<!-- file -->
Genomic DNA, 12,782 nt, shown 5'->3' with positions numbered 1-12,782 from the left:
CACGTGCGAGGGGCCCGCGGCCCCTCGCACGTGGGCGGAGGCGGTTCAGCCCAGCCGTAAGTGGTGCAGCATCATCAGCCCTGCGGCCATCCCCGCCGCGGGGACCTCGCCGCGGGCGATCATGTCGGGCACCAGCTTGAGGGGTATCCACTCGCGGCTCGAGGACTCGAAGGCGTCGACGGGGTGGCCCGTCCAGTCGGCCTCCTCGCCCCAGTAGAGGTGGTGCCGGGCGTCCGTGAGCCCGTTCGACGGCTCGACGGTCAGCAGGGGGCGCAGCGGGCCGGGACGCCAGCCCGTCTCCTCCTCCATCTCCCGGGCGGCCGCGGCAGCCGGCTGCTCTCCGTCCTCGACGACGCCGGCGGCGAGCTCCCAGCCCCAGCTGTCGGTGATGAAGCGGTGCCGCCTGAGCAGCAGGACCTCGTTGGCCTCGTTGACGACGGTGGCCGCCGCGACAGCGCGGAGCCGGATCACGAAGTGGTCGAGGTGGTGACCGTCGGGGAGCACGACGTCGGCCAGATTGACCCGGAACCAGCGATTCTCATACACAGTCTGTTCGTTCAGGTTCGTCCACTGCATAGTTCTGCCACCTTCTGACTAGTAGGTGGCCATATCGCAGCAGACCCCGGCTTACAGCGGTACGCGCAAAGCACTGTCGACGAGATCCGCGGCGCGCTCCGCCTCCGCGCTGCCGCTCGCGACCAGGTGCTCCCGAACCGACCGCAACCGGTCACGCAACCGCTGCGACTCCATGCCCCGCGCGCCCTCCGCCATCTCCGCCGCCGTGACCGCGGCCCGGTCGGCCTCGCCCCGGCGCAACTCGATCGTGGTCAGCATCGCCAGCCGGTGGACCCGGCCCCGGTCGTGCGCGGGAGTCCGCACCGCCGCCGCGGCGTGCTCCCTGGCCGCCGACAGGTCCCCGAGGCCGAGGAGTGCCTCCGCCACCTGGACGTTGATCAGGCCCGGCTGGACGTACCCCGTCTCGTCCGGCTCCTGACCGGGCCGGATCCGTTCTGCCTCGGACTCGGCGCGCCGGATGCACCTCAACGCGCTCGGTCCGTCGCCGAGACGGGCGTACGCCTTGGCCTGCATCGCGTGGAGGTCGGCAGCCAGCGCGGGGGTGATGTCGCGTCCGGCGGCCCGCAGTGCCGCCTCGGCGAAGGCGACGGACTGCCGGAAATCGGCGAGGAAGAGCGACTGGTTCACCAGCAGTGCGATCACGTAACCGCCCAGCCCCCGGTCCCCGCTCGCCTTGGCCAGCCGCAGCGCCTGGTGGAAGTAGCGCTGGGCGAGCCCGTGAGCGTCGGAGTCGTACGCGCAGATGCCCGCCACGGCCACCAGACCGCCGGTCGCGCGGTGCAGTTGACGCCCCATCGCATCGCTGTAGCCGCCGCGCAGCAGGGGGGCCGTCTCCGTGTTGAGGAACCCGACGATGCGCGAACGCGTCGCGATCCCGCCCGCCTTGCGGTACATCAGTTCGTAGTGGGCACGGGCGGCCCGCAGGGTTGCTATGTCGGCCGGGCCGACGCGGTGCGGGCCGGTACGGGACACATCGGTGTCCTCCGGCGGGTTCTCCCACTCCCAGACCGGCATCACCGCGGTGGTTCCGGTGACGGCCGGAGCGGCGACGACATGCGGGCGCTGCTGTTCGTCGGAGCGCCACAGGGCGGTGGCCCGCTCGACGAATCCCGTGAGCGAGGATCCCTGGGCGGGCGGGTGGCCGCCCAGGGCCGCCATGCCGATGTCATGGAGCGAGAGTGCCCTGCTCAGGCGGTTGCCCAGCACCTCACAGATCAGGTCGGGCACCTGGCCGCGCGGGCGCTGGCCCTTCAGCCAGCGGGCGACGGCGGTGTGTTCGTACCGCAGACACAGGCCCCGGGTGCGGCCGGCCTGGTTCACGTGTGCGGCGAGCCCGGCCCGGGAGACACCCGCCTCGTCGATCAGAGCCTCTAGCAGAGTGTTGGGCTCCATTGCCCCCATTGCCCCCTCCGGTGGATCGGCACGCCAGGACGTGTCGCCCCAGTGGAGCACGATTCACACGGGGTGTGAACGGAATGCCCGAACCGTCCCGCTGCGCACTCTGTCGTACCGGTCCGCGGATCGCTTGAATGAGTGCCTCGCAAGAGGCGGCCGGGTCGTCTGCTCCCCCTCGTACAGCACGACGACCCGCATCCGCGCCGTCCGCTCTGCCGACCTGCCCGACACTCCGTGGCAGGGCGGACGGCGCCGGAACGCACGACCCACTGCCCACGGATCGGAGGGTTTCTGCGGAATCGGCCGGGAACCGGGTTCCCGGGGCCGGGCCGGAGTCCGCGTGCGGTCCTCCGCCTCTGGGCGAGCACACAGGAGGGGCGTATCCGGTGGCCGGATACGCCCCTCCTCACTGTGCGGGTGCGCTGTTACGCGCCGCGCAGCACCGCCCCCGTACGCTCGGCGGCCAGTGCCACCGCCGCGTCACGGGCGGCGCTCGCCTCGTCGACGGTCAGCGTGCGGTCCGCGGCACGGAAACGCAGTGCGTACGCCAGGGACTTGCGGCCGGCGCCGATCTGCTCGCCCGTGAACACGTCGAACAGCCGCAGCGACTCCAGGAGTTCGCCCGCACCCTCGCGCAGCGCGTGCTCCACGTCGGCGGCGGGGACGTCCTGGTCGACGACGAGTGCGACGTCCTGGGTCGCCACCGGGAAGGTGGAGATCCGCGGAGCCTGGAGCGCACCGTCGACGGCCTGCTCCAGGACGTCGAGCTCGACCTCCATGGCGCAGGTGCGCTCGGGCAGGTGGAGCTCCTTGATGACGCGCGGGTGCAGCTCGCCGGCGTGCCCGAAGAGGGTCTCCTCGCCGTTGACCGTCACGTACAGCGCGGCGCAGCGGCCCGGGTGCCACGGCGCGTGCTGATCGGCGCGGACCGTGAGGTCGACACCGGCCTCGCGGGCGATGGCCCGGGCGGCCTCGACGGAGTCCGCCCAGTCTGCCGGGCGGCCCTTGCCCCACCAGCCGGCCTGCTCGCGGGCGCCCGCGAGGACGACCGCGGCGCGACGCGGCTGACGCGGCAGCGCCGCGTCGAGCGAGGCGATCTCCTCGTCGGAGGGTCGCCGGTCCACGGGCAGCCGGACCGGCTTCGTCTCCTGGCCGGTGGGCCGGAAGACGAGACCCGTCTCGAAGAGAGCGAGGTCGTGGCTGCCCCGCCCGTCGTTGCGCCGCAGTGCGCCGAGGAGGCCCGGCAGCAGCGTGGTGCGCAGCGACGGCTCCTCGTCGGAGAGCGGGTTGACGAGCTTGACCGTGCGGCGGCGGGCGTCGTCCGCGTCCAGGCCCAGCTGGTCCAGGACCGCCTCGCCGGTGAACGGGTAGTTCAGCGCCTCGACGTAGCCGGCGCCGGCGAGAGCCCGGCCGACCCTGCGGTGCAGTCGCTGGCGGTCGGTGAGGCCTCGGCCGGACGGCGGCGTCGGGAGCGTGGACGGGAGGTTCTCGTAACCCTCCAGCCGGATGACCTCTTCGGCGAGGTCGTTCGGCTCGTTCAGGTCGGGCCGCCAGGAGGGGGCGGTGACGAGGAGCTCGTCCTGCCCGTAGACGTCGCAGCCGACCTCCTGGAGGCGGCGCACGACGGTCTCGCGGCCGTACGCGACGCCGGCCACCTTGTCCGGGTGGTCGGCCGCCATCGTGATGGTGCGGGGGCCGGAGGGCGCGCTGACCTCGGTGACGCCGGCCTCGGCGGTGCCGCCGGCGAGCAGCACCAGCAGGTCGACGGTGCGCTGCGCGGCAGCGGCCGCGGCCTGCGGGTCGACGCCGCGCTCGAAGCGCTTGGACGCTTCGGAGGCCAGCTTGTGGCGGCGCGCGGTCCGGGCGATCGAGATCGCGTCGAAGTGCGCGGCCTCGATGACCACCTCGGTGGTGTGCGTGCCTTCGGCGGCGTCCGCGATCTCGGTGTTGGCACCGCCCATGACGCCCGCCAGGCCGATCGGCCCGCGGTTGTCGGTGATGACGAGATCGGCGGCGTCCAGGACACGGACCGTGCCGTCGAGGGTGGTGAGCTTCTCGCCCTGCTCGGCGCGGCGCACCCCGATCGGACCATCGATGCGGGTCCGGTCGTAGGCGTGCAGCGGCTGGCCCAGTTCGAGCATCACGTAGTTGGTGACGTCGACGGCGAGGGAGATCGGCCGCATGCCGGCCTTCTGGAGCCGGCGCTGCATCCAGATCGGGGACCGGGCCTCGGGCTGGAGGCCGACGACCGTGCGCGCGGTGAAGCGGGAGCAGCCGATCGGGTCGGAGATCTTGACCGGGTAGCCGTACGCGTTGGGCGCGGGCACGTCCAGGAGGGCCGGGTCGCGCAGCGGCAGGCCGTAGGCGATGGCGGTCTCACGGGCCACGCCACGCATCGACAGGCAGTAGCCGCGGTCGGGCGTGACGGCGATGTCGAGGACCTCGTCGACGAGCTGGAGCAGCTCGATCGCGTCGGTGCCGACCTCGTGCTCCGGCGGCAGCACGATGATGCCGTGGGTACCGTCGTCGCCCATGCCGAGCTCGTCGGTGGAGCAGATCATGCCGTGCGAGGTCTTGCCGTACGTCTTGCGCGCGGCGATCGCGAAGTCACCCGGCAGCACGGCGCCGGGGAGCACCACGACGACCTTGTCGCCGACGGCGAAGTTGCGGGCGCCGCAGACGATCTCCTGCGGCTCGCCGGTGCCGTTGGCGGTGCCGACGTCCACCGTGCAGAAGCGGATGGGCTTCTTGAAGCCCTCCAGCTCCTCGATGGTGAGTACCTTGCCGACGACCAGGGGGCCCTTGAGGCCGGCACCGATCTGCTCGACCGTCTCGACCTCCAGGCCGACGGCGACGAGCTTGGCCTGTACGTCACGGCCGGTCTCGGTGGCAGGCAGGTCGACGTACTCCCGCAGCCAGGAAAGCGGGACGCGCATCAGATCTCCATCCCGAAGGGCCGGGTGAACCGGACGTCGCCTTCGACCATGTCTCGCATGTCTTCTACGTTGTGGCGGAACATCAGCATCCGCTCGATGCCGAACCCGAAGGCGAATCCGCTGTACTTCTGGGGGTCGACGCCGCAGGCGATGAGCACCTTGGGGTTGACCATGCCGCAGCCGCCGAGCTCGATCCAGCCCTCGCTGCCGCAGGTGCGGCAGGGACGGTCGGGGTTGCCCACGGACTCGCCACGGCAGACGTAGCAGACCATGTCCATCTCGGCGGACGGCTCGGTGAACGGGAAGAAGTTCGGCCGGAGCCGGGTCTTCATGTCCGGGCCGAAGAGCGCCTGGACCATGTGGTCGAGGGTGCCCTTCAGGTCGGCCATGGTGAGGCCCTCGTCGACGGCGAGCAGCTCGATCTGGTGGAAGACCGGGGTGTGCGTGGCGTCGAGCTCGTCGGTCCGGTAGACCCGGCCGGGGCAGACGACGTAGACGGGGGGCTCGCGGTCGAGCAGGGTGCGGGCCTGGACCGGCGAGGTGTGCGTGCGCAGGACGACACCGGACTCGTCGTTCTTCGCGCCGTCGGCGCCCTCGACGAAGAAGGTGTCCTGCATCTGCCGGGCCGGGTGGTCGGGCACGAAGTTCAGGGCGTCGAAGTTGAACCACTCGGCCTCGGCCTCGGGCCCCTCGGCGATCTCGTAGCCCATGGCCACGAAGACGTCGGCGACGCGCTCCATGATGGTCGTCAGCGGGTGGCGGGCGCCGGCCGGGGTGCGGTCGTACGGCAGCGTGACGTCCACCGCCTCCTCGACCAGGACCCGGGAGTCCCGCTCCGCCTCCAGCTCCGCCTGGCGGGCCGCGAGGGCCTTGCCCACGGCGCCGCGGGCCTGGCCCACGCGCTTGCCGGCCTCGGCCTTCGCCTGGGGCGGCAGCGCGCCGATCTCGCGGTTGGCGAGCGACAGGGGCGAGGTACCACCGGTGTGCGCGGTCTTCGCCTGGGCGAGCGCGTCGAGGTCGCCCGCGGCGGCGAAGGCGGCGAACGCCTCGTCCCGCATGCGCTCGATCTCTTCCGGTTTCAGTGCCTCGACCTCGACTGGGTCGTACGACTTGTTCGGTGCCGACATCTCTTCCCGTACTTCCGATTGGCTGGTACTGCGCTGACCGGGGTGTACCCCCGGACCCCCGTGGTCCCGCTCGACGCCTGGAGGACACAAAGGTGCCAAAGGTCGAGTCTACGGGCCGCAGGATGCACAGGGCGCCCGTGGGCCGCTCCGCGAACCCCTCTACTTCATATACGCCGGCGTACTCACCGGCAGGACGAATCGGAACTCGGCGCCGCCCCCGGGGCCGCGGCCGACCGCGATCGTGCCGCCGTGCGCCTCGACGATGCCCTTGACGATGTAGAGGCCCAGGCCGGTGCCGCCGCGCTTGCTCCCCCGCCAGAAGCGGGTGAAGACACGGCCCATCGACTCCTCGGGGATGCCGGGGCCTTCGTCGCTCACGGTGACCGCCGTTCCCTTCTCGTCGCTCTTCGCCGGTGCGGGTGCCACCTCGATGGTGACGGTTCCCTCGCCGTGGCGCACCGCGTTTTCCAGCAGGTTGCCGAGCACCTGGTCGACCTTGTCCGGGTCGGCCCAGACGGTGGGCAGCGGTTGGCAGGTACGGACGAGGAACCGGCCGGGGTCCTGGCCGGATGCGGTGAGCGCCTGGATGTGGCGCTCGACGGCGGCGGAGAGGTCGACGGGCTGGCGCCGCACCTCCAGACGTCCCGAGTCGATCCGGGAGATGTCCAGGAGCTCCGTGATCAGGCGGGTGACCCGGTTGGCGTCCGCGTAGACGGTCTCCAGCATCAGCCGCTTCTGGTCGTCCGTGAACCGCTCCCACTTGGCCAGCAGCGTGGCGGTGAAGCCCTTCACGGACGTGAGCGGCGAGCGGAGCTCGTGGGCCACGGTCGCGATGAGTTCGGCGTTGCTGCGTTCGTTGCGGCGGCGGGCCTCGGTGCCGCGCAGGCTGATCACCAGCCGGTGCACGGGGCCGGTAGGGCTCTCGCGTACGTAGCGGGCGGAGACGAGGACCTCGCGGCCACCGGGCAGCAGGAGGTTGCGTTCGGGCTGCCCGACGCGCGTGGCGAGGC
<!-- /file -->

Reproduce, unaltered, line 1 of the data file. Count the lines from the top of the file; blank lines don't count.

Genomic DNA, 12,782 nt, shown 5'->3' with positions numbered 1-12,782 from the left: